21 And now, if God, who has created you, on whom you are dependent for your lives and for all that ye have and are, doth grant unto you whatsoever ye ask that is right, in faith, believing that ye shall receive, O then, how ye ought to impart of the substance that ye have one to another.

22 And if ye judge the man who putteth up his petition to you for your substance that he perish not, and condemn him, how much more just will be your condemnation for withholding your substance, which doth not belong to you but to God, to whom also your life belongeth; and yet ye put up no petition, nor repent of the thing which thou hast done.

23 I say unto you, wo be unto that man, for his substance shall perish with him; and now, I say these things unto those who are rich as pertaining to the things of this world.

I mean, how much more clear can a prophet of the Lord be?

But still, I don’t always follow that advice, either.

Mark Hansen

Thursday, September 02, 2004

My friend wrote me this letter:

We just recently finished the Fifth Annual LDS Music Festival in American Fork, UT. It was a lot of fun, though not as well attended as it could have been. I performed, in fact, I got to open up the evening showcase, and immediately following me was a relatively new band. Not long after that, one of the members of that band, a friend of mine, emailed me because he'd gotten a rather disturbing email. Because of the content of the following messages, I’ve withheld a lot of names (by my choice, not theirs).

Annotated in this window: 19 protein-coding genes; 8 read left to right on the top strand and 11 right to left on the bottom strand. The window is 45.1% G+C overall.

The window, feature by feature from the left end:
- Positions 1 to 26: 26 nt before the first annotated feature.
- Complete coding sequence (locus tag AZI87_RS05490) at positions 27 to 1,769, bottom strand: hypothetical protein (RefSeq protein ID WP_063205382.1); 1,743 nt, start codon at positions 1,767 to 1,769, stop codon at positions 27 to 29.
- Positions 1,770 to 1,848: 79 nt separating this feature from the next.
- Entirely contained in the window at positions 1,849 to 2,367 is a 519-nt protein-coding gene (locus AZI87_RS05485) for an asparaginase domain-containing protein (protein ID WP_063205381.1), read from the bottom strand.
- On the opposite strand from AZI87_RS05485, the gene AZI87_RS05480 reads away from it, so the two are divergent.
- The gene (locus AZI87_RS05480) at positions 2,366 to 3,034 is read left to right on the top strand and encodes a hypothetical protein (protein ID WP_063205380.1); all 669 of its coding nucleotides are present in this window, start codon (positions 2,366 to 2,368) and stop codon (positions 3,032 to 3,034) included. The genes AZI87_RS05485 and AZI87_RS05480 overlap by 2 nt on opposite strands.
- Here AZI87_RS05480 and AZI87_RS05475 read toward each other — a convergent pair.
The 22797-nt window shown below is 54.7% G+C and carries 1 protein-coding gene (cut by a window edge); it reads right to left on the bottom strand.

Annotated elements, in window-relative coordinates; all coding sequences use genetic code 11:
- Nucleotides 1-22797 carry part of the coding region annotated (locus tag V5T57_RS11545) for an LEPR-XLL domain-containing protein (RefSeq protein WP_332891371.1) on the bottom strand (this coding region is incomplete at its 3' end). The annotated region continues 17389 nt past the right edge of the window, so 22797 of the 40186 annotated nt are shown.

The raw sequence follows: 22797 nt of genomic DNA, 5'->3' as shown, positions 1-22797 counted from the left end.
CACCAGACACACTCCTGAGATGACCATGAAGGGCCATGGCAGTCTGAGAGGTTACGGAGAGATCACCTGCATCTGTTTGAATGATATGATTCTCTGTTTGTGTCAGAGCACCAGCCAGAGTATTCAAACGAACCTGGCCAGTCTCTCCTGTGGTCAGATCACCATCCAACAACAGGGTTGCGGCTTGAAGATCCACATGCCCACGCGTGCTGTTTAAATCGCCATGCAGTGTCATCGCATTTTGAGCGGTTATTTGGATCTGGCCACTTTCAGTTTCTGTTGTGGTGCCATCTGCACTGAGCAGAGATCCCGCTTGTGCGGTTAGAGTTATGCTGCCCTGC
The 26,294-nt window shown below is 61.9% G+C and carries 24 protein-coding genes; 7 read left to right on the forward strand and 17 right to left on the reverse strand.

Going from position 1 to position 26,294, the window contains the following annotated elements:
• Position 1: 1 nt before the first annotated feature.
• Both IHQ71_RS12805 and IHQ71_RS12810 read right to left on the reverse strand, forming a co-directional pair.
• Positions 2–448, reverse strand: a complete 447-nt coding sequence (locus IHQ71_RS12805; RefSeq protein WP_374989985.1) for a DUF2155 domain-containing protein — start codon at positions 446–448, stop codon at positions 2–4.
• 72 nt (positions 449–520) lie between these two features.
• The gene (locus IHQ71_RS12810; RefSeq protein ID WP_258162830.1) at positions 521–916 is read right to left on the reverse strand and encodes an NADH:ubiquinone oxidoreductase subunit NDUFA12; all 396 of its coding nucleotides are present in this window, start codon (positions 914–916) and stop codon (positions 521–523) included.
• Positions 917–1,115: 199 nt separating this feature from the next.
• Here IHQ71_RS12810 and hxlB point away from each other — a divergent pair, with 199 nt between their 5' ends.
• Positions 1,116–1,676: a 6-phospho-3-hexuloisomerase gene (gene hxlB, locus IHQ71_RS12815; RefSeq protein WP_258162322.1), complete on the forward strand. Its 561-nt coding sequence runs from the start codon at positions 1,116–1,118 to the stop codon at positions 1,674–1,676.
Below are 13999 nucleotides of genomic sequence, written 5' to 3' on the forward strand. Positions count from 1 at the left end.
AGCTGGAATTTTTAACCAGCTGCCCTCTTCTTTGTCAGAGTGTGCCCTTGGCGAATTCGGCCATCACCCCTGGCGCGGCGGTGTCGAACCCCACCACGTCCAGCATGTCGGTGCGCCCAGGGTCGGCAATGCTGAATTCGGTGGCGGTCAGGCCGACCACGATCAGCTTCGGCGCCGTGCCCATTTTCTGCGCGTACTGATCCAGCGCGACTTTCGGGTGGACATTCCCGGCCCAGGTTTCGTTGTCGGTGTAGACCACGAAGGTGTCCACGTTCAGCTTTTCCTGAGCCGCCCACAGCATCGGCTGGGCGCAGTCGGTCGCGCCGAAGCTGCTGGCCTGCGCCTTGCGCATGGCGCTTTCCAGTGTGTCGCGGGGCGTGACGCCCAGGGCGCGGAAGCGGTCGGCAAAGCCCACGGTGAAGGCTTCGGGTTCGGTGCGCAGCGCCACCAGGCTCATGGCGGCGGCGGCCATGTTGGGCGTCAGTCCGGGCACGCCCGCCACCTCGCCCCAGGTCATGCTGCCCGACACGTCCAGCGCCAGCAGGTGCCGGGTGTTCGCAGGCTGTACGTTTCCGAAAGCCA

What follows shows me once again how varied and intense are the feelings people have regarding the mixing of religion and art, and what happens when one person’s artistic vision clashes with the interpretation of another.

Here’s the email letter I got:

Hey Mark,

I'd invited some single ladies to the fest and only one of them showed up. Here's a message she sent me about it.

You know I get the rock n' roll in my soul just like you do and it's disturbing to get this kind of reaction. How would you suggest dealing with this?

Your friend,

(Name withheld by MoBoy)

And here’s the copy of the email he’d received (edited only for grammar, spelling, and to remove names):


I stayed the entire sat program with my friend and the individual acts with guitar and one solitary singer had more spirit of the Lord to the music and message of the Lord.

I truly feel that you guy are spinning your wheels unless you want to cater to low lifes of the world who cant tell the spirit of the lord when it is missing.